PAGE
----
We barely have canned salmon anywhere but salmon is as expensive as steak so 10 times as much expensive as chicken. And I talk about the best part, the thigh, not the dirt cheap frame. Once I calculated it but I need to do it again as I only know the price in HUF/kg. $1/kg? So below $0.5/lbs. That’s for the meat, without the bone. Pretty cheap meat if you ask me… Well okay split pea protein is, like, 8 times cheaper AND it has carbs too (calories! hunger inducing calories for me but maybe my body would deal with that better in real need)… Sorry, still not tempted to live on legumes and gluten.
I have maybe $3 a day for food? Probably often more? It’s very comfortable on carnivore if one loves pork and lives here. I even can afford my more expensive eggs from good sources, as much as I want. I don’t stop just because I am over 10 on some day. But some countries have way more expensive eggs and if I bought better eggs from a supermarket, that would be a different story and price. Many people keep hens here though our only remaining source is complaining about the price of food for her hens.

Tuna is almost as expensive as salmon so out of question. And my SO always talk about overfishing when I eat tuna (I eat 1-2 tiny boxes a year)… Some boring bland fishes are cheap but I dislike them and don’t find them satiating (not like I ever could eat enough from them to tell).
Oh I forgot to mention that 1 kg chicken thighs make me super hungry (tested multiple times and this amount has quite many calories and fat) so chicken is only a good option as a side dish (and I should use a ton of spice to give it some flavor. maybe mixing with eggs?).

It seems chicken thighs are similarly priced here as in @OgreZed’s list… Canned fish is loads more expensive though - except the cheapest kind like sardines and sprats. They aren’t nice at all if you ask me so I never eat those, yuck. Full with seed oils anyway. I mean it, I can handle some oil but the hell do I do with 50g from a tiny box? It’s a chore to mix it into the food of the cats… Poor obligate carnivores. I can only buy tuna in brine but as I wrote, it’s a luxury item for me. Still may worth it, I can use a little in my deviled eggs, it’s tasty - but not a good staple for protein.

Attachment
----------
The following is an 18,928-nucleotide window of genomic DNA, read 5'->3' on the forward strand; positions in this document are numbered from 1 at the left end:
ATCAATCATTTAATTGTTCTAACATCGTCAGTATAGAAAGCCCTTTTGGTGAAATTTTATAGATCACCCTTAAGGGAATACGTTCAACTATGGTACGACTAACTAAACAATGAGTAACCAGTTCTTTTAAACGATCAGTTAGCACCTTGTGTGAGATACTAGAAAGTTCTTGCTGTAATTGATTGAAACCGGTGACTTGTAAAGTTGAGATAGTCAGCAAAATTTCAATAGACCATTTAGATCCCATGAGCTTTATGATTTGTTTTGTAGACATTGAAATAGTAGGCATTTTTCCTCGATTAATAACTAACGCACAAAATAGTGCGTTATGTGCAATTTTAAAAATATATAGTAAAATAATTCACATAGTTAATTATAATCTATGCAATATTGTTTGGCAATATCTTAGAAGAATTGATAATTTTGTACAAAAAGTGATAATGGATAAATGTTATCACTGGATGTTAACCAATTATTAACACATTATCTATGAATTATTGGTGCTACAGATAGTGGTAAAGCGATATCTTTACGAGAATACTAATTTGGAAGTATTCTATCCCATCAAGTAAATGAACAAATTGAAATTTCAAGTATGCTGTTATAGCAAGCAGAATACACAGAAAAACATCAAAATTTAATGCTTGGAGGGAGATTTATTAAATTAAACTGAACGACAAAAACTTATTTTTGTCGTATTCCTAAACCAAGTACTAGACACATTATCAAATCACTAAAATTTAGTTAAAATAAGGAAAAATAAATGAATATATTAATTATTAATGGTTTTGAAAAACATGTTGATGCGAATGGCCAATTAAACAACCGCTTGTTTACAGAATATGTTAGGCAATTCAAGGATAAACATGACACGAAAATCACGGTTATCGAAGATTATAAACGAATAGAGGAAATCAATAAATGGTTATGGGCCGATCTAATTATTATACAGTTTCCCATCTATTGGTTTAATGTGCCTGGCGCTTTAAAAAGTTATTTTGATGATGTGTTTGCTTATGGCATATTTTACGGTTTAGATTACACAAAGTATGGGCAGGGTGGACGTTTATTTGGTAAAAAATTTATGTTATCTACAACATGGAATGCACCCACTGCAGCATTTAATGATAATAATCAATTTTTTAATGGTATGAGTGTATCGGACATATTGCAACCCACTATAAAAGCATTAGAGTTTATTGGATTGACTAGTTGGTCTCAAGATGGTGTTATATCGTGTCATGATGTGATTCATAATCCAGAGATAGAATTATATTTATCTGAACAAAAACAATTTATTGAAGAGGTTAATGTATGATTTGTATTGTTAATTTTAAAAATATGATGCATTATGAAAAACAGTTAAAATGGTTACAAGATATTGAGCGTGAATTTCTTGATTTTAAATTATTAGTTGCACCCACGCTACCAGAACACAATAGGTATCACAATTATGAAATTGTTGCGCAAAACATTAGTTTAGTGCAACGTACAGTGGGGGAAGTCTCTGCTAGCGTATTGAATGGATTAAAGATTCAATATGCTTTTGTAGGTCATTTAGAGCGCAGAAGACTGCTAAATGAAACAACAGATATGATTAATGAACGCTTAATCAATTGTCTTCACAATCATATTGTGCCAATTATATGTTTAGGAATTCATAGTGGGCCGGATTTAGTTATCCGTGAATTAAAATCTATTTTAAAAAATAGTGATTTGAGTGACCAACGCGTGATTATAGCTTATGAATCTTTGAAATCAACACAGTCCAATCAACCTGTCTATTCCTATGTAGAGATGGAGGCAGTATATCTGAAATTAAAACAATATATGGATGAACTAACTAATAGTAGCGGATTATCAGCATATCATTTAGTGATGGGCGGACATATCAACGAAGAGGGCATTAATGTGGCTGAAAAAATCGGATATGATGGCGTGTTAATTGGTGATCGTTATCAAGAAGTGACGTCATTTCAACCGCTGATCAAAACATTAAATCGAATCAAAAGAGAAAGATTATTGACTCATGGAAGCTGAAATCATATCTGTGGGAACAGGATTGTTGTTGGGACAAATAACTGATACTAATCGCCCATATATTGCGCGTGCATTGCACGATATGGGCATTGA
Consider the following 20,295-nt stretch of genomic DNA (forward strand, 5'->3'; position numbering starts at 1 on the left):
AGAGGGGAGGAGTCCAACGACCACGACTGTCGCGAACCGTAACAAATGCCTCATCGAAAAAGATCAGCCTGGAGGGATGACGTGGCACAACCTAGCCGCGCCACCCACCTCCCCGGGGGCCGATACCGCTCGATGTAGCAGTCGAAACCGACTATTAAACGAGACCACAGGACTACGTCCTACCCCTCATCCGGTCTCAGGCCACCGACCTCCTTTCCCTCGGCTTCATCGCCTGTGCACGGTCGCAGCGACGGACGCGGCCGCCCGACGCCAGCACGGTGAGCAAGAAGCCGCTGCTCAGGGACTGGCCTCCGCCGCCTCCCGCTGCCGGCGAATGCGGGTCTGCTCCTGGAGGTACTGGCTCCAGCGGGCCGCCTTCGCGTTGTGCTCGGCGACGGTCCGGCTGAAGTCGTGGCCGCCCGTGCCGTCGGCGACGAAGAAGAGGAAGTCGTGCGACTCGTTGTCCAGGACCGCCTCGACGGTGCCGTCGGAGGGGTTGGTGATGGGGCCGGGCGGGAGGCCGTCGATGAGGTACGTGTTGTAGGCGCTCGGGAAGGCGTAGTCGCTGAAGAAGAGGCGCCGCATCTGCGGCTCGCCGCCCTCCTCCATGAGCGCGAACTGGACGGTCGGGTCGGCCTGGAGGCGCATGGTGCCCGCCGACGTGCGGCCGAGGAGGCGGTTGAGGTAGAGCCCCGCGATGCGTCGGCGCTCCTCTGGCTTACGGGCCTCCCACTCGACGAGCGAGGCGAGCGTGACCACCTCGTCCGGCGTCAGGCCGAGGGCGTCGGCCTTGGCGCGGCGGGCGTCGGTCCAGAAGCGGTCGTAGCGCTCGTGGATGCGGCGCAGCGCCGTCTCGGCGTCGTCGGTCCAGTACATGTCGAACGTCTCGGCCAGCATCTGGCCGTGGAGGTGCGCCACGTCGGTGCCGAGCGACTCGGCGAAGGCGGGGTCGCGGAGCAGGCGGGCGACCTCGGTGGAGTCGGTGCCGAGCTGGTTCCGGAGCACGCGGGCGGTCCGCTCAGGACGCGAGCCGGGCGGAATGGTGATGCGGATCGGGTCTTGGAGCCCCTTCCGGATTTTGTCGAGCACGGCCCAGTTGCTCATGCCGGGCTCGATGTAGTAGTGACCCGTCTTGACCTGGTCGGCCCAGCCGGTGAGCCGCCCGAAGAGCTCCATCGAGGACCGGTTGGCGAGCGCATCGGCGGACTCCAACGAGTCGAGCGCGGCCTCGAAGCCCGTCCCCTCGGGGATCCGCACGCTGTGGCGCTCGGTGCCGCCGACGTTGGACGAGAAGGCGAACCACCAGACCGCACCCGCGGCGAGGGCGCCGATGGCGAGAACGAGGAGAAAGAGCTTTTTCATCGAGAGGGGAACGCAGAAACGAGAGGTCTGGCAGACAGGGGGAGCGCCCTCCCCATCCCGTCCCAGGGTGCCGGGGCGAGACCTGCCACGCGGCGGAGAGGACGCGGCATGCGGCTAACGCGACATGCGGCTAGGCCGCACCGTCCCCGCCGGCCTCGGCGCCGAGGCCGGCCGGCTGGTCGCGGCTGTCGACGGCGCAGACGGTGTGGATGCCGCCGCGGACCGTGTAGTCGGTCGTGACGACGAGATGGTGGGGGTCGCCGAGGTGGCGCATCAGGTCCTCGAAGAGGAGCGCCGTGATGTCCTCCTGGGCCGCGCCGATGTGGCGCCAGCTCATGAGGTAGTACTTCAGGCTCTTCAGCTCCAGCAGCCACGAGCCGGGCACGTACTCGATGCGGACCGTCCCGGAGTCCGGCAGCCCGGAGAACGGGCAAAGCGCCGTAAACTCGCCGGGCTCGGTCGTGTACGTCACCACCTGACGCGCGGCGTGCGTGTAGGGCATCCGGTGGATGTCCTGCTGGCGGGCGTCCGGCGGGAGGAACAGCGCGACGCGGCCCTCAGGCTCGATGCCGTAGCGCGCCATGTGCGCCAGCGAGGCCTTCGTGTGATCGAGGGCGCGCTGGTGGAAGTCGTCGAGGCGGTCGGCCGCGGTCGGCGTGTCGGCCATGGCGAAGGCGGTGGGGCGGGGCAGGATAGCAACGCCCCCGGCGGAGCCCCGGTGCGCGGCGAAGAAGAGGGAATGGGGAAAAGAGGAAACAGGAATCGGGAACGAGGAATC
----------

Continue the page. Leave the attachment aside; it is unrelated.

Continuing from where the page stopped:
I calculated gluten… With the best price I found on a webshop, itás $0.6/100g protein and little carbs. $0.8 on a pricier webshop (I often used that, almost everything is a bit pricy there so I usually buy stuff elsewhere but gluten isn’t so easy to get. it’s good it’s not one of my staples :D). Not bad. For price per protein without heeding the amino acid profile. And it’s super satiating for me. And fun and while I dislike the taste of it, there is the amount of paprika and other things that helps :wink: I easily eat 160g gluten in a few minutes so it wouldn’t be a problem to eat it. That’s why it’s part of my plan B. I had gluten-free years and I felt the same so I probably wouldn’t have huge problems for a while. I still wouldn’t live on huge amounts of gluten if possible… Pork is tastier than seitan anyway and I make quite tasty seitan (with lard but it’s edible without too, my sausage spice mix is great and I use it galore in it, my seitan is definitely red. I am not the type who can imagine a sausage without lots of paprika).

I actually looked at the original article but it wasn’t particularly informative to me. And one can’t just comparise food costs like that, we can do any woe on very different budget as long as the woe has no super fixed items.
People are different too, of course and it matters. If carbs force me to eat way more fat (it’s true for me) and calories, of course the cheap carbs are less useful for me even if my goal is saving money and I don’t care about my health and well-being (I totally do but it affects even my costs).